And I think it’s important to understand it’s not simply seeing, okay, Mariam, you’re having an issue with Crohn’s, or your sister. It’s the how, and it’s the process. So instead of saying, okay, let’s give you a whole lot of information on what happens with a pre-diabetic state, and what you need to do in teaching about all of that, or you need to lose weight in order to do this, this and this. Instead, we build relationships, there was a lot of trust over the time, and it wasn’t about getting all the information in quickly, it was about developing relationships. And so, the program is really built on around building trust as the foundation of it all. And so, we come together, we have tea, we have dates and almonds, we share, you know, just our stories together, we take time and the learning, there is always learning, but it’s through our discussion, stories, cooking together. And it’s not just tapped down, you need to learn what diabetes is, but rather, how are you living your lives? And how can we shift and add some things in that might shift how you’re doing, what you’re doing. So, there’s ways where the culture really comes in. And we were very attentive to that. It’s not just about, here was what you need to do about Crohn’s. But over time, building relationships.

Mariam 

Does that answer your question? Or you need more?

Kurt 

Yeah, no, I think you’ve hit on a really key component. And I’ll just mention that UCare is a health insurance company in Minnesota that deals with Medicaid and Medicare members and serves a large segment of the Somali community, immigrants to Minnesota. And so, what you’ve hit on it sounds like is a way to provide culturally sensitive training around lifestyle and behavior that also recognizes what we now call social determinants of health and the barriers that are preventing people from leading their healthiest lives. So maybe say a little bit more about what is the structure of that culture training? What does it look like when you get these women together?

Mona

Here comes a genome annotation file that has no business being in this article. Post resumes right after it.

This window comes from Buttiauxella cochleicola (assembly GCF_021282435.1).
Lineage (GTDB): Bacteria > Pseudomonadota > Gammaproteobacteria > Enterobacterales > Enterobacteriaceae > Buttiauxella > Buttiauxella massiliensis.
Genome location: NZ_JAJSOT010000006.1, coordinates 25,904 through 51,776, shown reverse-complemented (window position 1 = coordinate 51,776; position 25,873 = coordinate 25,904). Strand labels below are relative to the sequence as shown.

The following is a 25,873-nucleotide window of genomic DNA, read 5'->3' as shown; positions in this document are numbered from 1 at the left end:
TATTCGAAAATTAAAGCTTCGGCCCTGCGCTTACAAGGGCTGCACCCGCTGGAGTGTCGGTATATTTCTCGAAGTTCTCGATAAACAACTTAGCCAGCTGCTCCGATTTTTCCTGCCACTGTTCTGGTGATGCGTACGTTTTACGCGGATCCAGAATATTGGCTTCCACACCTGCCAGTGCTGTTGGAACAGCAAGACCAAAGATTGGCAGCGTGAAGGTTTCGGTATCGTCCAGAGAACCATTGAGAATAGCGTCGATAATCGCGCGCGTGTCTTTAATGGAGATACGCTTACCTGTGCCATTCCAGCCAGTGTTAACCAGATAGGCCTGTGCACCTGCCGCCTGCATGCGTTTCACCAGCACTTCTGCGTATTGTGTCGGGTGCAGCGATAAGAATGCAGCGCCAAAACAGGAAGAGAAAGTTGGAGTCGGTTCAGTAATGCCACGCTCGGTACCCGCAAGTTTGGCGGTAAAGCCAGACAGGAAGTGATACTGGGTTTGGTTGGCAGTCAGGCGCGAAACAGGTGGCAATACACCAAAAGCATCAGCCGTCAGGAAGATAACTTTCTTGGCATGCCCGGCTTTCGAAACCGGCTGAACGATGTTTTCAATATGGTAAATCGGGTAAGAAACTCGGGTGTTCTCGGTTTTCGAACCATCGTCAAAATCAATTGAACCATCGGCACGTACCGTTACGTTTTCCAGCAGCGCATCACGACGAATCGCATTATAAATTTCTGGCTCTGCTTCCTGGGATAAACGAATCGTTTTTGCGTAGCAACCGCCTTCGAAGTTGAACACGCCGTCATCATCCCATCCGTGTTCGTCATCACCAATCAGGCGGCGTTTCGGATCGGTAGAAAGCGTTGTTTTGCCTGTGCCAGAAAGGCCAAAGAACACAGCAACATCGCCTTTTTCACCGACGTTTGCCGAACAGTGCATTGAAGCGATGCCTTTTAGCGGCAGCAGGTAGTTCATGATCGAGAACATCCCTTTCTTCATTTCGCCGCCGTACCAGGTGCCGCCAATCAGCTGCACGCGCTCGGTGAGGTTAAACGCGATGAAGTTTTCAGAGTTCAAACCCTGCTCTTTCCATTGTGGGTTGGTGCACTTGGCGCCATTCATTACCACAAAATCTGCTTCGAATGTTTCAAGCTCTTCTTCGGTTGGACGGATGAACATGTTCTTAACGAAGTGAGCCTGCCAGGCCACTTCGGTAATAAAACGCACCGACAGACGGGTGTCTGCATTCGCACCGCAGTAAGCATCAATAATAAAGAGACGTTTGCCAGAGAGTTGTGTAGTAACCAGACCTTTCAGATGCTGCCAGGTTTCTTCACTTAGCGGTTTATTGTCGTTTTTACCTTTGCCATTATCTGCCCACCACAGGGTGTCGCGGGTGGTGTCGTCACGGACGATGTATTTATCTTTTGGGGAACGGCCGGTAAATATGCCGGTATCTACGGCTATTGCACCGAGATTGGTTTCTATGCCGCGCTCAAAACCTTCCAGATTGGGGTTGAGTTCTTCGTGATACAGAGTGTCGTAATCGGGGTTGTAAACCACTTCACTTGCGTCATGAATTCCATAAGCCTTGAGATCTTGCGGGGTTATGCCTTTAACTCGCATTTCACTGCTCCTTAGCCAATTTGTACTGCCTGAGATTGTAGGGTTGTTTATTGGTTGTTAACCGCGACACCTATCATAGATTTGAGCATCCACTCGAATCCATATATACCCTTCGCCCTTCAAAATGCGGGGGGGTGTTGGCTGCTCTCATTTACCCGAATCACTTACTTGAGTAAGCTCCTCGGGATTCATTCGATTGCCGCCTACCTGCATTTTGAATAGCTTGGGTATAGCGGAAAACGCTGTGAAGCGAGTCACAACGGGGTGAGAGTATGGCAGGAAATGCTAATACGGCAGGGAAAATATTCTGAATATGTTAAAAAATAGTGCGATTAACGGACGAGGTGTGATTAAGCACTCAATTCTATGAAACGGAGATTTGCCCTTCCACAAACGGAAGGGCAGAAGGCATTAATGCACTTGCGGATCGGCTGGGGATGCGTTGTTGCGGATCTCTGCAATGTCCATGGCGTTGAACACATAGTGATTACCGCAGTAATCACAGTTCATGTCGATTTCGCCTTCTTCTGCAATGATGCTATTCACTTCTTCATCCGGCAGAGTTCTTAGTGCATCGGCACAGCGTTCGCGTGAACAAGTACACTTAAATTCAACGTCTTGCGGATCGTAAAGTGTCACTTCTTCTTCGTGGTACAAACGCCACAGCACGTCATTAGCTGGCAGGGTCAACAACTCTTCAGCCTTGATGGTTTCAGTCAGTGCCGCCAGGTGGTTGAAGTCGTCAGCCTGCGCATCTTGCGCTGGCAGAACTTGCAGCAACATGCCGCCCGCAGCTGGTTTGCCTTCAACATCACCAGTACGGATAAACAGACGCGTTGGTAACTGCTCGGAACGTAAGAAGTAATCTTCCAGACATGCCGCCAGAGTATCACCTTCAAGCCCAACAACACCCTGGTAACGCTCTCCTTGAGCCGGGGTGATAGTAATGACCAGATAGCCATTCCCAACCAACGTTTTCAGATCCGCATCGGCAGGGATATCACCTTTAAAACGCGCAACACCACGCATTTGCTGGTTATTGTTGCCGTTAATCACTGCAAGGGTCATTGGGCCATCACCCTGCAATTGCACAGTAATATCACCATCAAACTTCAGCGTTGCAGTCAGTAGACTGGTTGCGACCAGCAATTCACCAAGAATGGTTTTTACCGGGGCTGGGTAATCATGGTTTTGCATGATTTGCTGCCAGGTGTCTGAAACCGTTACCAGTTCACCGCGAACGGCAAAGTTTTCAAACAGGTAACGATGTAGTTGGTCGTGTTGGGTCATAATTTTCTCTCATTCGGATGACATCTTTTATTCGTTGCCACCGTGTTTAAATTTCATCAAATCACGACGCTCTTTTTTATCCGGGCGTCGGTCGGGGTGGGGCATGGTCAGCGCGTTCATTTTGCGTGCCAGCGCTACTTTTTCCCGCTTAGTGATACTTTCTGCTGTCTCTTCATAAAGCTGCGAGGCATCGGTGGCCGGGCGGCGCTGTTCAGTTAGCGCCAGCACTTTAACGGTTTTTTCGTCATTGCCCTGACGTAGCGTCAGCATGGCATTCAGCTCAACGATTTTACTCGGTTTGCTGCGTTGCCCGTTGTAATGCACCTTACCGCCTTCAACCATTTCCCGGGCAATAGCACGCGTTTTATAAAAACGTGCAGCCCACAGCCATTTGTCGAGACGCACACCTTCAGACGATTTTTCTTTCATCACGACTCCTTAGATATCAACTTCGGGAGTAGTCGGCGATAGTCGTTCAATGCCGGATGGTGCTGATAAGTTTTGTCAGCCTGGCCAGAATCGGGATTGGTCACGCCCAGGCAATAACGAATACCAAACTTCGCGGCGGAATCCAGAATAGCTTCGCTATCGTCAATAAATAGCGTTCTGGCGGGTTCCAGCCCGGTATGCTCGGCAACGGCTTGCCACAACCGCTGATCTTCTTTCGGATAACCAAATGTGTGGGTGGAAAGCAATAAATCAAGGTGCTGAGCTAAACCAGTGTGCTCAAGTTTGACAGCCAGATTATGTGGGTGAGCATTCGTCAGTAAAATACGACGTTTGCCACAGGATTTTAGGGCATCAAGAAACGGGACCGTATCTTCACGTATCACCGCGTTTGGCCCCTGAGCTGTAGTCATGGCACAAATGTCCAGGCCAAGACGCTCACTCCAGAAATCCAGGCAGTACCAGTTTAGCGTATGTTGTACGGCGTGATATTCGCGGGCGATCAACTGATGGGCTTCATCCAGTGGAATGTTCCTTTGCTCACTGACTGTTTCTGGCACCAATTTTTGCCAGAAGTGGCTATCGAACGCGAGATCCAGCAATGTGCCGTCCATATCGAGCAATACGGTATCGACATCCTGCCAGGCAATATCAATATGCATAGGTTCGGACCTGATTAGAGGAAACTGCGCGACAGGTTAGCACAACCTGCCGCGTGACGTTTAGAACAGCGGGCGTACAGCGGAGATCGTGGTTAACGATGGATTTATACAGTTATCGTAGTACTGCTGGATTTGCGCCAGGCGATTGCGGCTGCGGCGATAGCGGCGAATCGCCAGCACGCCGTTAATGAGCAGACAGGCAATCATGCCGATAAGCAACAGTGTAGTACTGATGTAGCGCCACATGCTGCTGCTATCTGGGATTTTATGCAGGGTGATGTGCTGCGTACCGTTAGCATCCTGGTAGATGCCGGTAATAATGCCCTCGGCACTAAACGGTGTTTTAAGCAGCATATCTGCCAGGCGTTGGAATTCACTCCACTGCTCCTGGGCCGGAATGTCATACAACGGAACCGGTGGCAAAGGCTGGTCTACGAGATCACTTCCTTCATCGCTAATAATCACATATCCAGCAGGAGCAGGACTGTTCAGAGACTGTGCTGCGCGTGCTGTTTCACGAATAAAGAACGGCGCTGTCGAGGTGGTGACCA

Pre-COVID, we would have women come together in a community setting, let’s say a community room that had access to video and a kitchen. So, we would come in early, and we would create an environment that was beautiful. And this is important pieces, even though it may seem extraneous, and not important, there would be flowers, there would be hot Somali tea, there would be dates, and there would be almonds, and that we would put the almonds in the date. So, it would cut the intensity of the sugar and the sweetness. So, you’d have a little bit of protein and fiber. So, here’s where the lessons go in without anyone even knowing. There’d be fresh oranges or mandarins, there would be all the cooking was all set up in the back where the kitchen was, beautifully, you know, all the vegetables and all the things that we would need to cook were all set up. So, the woman would come in, they’d sign in, and they’d start to talk and check in and get to know each other, get to know us in a beautiful environment and in a beautiful space. The first week was all intake and getting to know each other. The second week, come in and check in how was your week, tell us a little bit about what it was like and what your family was dealing with or anything. And so, we would start to build these relationships from there, we would have a theme every week or every time we met. If it was about water and the importance of water or sleep, or what about blood sugar and how sugar affects a person, we would have information and we would be very visual. And I was mentioning to this to you earlier, Kurt, that I am a person that likes to research, and I like to hand out information. Mariam would just laugh at me and go, Mona, no, no, no, no, no, we need to talk it through. We need to look at it. We need to hear stories. And for me, you know, it’s been huge. And I’ve always liked this action, reflection, learning model of let’s just walk in and do it and then we’ll learn, and we’ll get back together, and we’ll do it. We’ll talk about what we learned and what needs to be different and we’ll change it next time. So, we’ve been doing a lot of that over the years. Action, reflection and learning and so no handouts, lots of visuals. And when there’s families, we have the children come up front. So, we see usually sit in somewhat of a circle and the children help with the visuals. So, if it’s holding up cards that have donuts on it and going, this is high glycemic, or is this low glycemic. The kids are learning and going, okay, mom, and they’re pointing to the picture and they know the answer, they’re asking their parents what is that, is that sugar, are you gonna affect your blood sugar or not. And so, we involve their family. And then after we do some of that, and not too much, we go into the kitchen and we start to chop and cook together, all of us together laugh. I’m looking at the recipe, no one else does, because it’s really about what it looks like, okay, it’s a little bit of this, a little bit of that, stir, put in the oven, or cook on top of the stove, and you’re done. But that’s the beauty of what we’ve learned is that it’s the coming together. It’s the laughing. It’s building trust. It’s watching how something is cooked and going, Oh, so instead of all this rice, I can use quinoa. I could even use zucchini pasta. What does that look like? And how do I do that? And what are some substitutes for some of the things I love that tea? Oh my gosh, I drink tea four times a day with two or three cup teaspoons of sugar. What can I do that I don’t lose that because that’s a very important part of my life.